> I just dreamed this whole thing up in a nightmare" (something like Kekule 
> with the carbon ring) that is just to defer investigation of possibly the 
> most interesting types of events known to science: scientific theorizing 
> itself. This is just more "sweep it under the rug" methodology; the sort 
> that was encouraged by the verificationist theory of meaning. 

But surely, this kind of thing really does happen? 
Though not out of context. 
A mathematician may come up with a solution to his problem in a dream. 
What is swept under the rug in admitting this? 

Tell me also how this connects with the verificationist theory of 
meaning.  (I don't endorse it, but it does seem to me a constructive 
idea rather than a "sweeping under the rug"). 

>On Carnap's materialism: As long as the language of science is 
> physicalistic, which for Carnap it was, and as long as you believe that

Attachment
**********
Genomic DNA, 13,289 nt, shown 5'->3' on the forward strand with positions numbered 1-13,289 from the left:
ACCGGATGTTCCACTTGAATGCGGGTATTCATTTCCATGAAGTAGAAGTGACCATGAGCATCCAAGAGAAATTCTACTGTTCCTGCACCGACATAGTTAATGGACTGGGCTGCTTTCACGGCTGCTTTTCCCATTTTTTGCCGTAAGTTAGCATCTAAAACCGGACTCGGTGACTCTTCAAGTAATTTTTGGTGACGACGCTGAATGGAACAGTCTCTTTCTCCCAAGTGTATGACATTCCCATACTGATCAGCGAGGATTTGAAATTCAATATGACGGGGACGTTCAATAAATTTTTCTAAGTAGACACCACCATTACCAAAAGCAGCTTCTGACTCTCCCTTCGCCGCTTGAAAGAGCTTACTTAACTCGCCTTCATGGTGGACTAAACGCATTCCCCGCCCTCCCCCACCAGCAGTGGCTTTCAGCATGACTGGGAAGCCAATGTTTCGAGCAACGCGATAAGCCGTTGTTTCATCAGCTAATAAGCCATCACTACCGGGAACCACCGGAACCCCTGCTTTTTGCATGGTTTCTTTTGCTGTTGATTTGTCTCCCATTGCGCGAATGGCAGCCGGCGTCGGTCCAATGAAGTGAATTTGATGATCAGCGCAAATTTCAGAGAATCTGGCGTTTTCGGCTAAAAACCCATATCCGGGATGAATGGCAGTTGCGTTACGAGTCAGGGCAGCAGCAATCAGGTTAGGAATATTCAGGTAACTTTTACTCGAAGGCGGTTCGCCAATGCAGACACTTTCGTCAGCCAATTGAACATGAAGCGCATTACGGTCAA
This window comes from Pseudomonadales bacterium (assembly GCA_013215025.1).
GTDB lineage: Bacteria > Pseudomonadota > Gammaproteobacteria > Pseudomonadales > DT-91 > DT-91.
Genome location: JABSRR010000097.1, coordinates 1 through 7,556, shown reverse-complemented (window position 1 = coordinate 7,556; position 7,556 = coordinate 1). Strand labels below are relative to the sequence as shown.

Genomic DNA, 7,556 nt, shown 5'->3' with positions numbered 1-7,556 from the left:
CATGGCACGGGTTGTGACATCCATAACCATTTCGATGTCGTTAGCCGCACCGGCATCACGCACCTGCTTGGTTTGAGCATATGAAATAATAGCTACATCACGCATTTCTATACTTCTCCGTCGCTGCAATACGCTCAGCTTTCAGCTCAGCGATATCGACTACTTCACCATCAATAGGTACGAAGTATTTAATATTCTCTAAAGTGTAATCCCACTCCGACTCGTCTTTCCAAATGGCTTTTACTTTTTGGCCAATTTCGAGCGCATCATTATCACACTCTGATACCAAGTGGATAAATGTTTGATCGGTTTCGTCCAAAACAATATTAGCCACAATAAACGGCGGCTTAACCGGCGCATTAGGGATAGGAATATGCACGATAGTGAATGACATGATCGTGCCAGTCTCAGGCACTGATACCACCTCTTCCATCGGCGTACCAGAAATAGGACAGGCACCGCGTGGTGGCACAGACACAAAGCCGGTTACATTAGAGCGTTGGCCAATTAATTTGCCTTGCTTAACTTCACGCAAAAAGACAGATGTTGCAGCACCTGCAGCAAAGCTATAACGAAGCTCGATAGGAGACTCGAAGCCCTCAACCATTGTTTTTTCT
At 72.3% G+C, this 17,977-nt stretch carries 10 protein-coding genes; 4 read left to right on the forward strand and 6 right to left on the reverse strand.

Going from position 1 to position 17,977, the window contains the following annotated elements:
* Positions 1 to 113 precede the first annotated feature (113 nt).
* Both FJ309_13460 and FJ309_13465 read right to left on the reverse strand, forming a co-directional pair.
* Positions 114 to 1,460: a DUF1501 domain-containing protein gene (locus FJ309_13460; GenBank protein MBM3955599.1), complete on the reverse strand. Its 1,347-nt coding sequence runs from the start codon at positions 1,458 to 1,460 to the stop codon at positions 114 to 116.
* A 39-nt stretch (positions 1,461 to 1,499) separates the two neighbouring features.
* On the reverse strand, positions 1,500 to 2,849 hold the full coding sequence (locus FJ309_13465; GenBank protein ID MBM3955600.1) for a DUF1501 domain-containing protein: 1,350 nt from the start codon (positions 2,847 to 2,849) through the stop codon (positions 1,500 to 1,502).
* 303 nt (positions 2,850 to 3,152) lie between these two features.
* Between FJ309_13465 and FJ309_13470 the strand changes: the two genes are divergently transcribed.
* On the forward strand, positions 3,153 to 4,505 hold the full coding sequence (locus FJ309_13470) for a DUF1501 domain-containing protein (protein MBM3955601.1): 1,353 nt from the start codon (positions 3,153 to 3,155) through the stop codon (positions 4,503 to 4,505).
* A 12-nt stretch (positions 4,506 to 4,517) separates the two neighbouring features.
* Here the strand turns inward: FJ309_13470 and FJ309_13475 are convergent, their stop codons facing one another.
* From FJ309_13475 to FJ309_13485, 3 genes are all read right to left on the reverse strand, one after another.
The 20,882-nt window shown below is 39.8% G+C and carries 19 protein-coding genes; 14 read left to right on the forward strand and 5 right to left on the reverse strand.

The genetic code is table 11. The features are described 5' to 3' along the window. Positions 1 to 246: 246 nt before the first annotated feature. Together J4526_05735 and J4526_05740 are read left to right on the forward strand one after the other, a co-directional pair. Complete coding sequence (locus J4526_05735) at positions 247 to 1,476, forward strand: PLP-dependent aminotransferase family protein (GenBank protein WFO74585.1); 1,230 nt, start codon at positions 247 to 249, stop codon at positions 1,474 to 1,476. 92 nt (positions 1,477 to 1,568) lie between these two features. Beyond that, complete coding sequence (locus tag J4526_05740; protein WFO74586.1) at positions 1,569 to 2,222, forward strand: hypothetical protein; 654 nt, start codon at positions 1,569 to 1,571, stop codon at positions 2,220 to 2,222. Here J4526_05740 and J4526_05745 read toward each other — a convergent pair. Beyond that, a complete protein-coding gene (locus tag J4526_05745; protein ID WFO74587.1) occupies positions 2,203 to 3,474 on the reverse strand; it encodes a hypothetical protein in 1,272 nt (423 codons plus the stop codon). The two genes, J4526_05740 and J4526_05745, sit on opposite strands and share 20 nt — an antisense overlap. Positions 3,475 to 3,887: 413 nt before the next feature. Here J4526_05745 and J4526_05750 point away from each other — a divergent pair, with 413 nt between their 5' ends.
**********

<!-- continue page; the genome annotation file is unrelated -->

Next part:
> science investigates reality, it is physicalistic, to that extent Carnap 
> was a physicalist. 

That sounds rather more definite to me than Carnap. 
Carnap thought that the "theoretical" language was the one closest 
to the language of science (physics), not the physicalistic language. 
In any case he admitted all these languages. 

Someone is surely a materialist only if he asserts that only matter exists, 
and Carnap did not do that. 
To call him a physicalist I think you would have to establish that he 
has some definite preference for physicalistic language, but I have 
seen no sign of this. 

> Indeed, if you probe more deeply his 'intensions' may 
> prove to be physical, although I think that you are right to point out the 
> possibility of an 'anamoly' in his thinking. By the way, his "theoretical 
> language" IS a physicalistic language! 

I don't know what you mean by that, it seems clear that Carnap considered 
physicalistic and theoretical language distinct, though quite possibly 
the latter is an extension of the former. 
I know of these different languages only what he says in his intellectual 
autobiography, which is very little. 

Roger